Parliament limits cuts in finance for fight against aids in developing countries

18 November 2009

Parliament limits cuts in finance for fight against aids in developing countries

The SP has joined parties from across the political spectrum in demanding that Development Cooperation Minister Bert Koenders make more money available for combating HIV/aids, malaria and tuberculosis in developing countries. The parties, which included centre-right, centrist and small Christian parliamentary groups, share the view that large cuts in spending on organisations such as the Global Fund and UNAIDS, implemented by the minister, are unacceptable.

Recently the Multi-Party Initiative Against HIV/aids organised a conference in the national Senate on the results of the campaign against HIV/Aids in times of financial crisis. The meeting was co-organised with the NGOs Aidsfonds (Aids Fund), Stop Aids Now and SOA-Aids Netherlands. The Multi-Party Initiative is chaired by SP Member of Parliament and development spokesman Ewout Irrgang.

“We invited the director of the Global Fund for combating Aids, malaria and tuberculosis, and the director of UNAIDS (the UN organisation to combat Aids), to the conference," Irrgang explains. "They indicated that thanks to the billions in aid moneys the number of people who now have access to treatment for HIV/Aids has grown in the last six years from 400,000 to 4.5 million, a fourteen-fold increase. And a good example of successful aid. So it's unbelievable and unacceptable that Koenders wants to cut tens of millions of euros from the budget for combating the disease."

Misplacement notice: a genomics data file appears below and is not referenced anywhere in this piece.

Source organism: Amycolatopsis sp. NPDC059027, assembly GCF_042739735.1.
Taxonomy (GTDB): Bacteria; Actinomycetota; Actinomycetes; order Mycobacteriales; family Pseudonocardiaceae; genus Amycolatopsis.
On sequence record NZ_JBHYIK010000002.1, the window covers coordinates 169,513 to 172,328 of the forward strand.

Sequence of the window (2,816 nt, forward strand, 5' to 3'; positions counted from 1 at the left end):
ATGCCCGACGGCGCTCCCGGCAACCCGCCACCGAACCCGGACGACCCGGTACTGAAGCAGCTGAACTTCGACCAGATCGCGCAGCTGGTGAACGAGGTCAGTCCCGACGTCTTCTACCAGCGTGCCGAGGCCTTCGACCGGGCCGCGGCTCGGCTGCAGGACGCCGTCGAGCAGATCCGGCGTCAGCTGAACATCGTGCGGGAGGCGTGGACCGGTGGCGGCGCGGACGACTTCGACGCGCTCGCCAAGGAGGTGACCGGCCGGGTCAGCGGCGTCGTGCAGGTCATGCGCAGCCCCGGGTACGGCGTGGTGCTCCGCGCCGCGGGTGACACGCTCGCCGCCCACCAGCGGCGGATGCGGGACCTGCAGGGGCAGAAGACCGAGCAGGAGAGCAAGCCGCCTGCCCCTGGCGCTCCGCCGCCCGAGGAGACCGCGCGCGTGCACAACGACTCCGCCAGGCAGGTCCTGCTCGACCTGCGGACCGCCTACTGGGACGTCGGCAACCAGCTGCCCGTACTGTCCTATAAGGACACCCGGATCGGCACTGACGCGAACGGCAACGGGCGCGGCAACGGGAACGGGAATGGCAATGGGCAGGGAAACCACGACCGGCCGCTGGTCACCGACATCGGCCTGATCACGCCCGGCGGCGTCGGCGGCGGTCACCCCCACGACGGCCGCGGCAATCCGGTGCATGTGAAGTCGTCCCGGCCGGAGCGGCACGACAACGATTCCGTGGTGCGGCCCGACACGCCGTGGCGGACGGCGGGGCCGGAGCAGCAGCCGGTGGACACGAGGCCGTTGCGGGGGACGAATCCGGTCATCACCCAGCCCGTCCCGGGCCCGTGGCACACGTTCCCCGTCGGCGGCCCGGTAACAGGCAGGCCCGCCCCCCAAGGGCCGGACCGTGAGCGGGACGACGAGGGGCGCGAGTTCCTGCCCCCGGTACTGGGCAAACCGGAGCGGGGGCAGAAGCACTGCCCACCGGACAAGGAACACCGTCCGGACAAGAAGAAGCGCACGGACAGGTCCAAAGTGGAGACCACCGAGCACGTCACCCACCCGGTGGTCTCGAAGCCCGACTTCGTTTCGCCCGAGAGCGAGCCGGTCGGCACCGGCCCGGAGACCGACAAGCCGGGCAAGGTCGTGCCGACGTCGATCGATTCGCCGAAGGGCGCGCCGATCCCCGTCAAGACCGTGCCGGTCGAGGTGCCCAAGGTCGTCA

Koenders has in the meantime sent a letter to Parliament in which he responds to MPs' criticism by halving the extent of the cuts imposed. The reduction in financial support to UNAIDS remains intact, however, which is why the SP, Christian Democrats, two small Christian parties and the centrist liberals of D66 have jointly proposed an amendment to the budget in order further to reduce the cuts. The parties note that the money could be found from funds originally earmarked for budgetary support for Senegal, recently suspended by the minister.

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